The heat is on: A slew of emails obtained by a Freedom of Information Request indicate that the Koch Brothers and the Federalist Society's Leonard Leo exercised influence over the selection of professors at the George Mason University Law School. Readers will not be surprised if they recall my two-part review of the book Democracy in Chains which followed the career of James Buchanan who ended up at George Mason (Part 1 here and Part 2 here). Is anyone really surprised? Did you think the Koch Brothers and Leo were giving this money with no intention of exercising influence? My question: What influence did the Koch Brothers buy for their $10 million gift to the Tim & Steph Busch business school at Catholic University of America? Do we now know the extent of inflation across the millennia: Thirty pieces of silver circa 33 AD is now 10 million dollars?
How immoral are Republicans? The so-called "pro-family" party is instructing border patrol agents to warn those seeking asylum that the mothers will be separated from their children. This news report in February first warned of this horrific tactic and I am hearing reports from the border that it is happening again. The U.S. bishops and the Knights of Columbus and EWTN all tell us that we must support "pro-family" candidates and stay focused on opposing same-sex marriage. Surely, this is a more direct attack on the family than even the worst nightmares the conservatives had about the effects of same-sex marriage. Did I miss the outrage at EWTN?
In the Washington Post, David Weigel and Paul Kane on the growing list of Democratic congressional candidates who find it necessary to state publicly that, if elected, they will not vote for Minority Leader Nancy Pelosi to become Speaker of the House. Charlie Gerow, at The Hill, reports the same. Pelosi and her allies insist, rightly, that much of the attacks against her are unfair, but that is like complaining about the wind. For too long, too many negative ads have made her name a shorthand for what many voters don't like about Democrats. She should make the GOP advertising work harder and announce she will not be running for speaker if the Democrats recapture the House.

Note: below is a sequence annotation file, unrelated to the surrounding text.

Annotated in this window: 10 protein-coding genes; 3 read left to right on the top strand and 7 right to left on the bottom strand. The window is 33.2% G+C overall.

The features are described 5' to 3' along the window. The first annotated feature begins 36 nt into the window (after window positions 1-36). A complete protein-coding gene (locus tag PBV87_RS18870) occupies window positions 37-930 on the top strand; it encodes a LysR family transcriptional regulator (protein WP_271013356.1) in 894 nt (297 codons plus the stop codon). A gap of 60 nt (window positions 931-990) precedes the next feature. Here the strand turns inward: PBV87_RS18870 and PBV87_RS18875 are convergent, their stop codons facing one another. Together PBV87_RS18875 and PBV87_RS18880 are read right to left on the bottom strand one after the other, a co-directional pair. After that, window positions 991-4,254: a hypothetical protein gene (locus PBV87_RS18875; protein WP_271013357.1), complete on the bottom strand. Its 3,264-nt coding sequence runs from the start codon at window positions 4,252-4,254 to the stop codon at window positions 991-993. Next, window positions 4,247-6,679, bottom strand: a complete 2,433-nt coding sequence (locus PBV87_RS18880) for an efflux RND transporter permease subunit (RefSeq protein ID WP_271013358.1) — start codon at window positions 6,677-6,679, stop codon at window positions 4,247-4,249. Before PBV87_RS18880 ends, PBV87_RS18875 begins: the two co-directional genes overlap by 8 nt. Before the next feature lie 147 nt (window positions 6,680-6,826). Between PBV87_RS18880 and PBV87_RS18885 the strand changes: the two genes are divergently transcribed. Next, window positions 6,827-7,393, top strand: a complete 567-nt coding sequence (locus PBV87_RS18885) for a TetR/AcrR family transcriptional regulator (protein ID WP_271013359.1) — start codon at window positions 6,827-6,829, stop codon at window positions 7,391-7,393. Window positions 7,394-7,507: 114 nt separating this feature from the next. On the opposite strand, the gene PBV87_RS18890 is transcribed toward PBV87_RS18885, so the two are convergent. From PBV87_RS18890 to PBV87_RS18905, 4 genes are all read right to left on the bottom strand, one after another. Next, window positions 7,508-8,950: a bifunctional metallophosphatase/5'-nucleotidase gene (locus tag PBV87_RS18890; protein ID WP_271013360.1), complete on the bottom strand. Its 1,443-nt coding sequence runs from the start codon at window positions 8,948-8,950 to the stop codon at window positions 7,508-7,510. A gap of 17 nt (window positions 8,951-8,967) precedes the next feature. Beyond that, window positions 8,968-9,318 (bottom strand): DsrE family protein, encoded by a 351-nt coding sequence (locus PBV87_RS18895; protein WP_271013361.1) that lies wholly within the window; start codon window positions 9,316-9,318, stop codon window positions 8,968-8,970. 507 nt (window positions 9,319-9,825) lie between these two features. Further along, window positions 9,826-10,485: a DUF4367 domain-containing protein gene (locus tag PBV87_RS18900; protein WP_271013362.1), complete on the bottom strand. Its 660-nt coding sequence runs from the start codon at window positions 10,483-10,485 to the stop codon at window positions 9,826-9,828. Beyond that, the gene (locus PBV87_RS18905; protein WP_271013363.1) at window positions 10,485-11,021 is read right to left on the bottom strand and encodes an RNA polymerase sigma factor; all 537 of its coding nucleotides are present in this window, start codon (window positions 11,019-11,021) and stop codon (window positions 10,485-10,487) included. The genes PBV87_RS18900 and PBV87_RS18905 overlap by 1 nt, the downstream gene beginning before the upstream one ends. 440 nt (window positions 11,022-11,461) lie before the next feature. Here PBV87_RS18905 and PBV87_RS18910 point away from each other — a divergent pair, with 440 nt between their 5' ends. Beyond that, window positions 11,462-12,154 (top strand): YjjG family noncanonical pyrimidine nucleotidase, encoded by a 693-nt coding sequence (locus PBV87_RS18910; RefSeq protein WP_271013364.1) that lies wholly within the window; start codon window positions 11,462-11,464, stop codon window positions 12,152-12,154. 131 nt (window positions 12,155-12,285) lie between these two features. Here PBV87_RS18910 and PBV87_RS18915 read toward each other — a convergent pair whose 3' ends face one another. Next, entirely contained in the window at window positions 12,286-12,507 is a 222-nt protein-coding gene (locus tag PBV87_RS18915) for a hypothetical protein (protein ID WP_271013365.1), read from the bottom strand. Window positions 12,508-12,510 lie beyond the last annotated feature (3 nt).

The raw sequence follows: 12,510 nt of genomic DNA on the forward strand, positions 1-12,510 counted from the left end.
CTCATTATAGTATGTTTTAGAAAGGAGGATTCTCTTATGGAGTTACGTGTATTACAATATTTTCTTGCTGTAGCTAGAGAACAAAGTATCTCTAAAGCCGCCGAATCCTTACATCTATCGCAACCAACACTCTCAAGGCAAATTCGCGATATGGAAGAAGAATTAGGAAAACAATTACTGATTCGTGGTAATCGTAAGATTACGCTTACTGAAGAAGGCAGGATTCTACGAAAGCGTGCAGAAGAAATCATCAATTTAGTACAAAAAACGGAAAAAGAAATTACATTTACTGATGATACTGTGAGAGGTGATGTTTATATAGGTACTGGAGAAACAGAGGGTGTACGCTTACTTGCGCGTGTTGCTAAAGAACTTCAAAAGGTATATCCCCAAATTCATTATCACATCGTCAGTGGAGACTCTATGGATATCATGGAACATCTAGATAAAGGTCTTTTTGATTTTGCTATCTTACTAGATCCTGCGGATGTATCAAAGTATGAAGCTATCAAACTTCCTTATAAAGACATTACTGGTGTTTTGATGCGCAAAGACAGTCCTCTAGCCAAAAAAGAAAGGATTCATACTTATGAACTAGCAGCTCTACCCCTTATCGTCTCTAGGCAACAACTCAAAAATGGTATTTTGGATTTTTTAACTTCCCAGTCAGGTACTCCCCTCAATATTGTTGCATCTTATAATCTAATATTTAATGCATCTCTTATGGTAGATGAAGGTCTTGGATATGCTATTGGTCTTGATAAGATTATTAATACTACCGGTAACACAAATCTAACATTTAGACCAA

Speaking of the House, E.J. Dionne's column yesterday bespeaks much truth, most especially the fact that one of the reasons so many young people run from religion is that they associate it with the religious right, homophobia, etc. But, I feel a contrarian itch coming on also. Liberals bear more blame than Dionne allows, a point I shall take up tomorrow.
Today is the 134th anniversary of the birth of Harry S. Truman. Democrats looking to take back the White House should be studying his campaign in 1948. Do not underestimate the power of emotional connection. Thomas Dewey was supposed to win but he was the Hillary Clinton of his day, a candidate who looked great on paper but who simply did not connect with the voters. Truman did and was one of our greatest presidents to boot. Happy birthday Harry!
At the Flipboard, Ron Brownstein on whether Catholic support for Trump is slipping, and what that means. There is dispute, now, about whether white Catholics really broke so heavily for Trump and further speculation that the Kremlin may have helped Trump with Catholics but, whatever the margin, enough of them did that he carried the Rust Belt states that put him over the top.
As people go into a frenzy about the royal wedding, Sarah Attfield at Working Class Perspectives offers a helpful tonic of balance, reminding us how distant these people are from the lives of ordinary people. That said, Attfield oversteps when she says "Nationalism is divisive and exclusionary." Nationalism can be those things, but Michael Foucault was wrong when he insisted that "all distinctions are violent." The left's blindness to the human pull of traditions and families and nations, all of which involve distinctions, makes it always a bit surprised by conservatism's resilience and, what is worse, by fascism's. Still, nice to have a bit of royal-bashing for balance.
At Religion News Service, Mark Silk does the deep dive into President Donald Trump's new executive order on the Faith-Based Office and how his administration has removed a key religious liberty protection that the Obama administration included. I am wondering if the Becket Fund and other avatars of religious freedom will protest this embryonic form of establishment? The U.S. bishops?
In the "please, oh please, oh please let lightning strike twice" category: Politico reports that GOP Senate hopeful, and ex-con Don Blankenship is surging ahead of his more establishment rivals for the Republican nomination. Blankenship invariably has the words "coal baron" placed before his name in news reports. First Alabama. Now West Virginia. Blankenship is the man who referred to Sen. Mitch McConnell as "Cocaine Mitch" and ran a racist video attacking McConnell's "China family." The GOP base may be the Democrats' secret weapon this cycle.
[Michael Sean Winters covers the nexus of religion and politics for NCR.]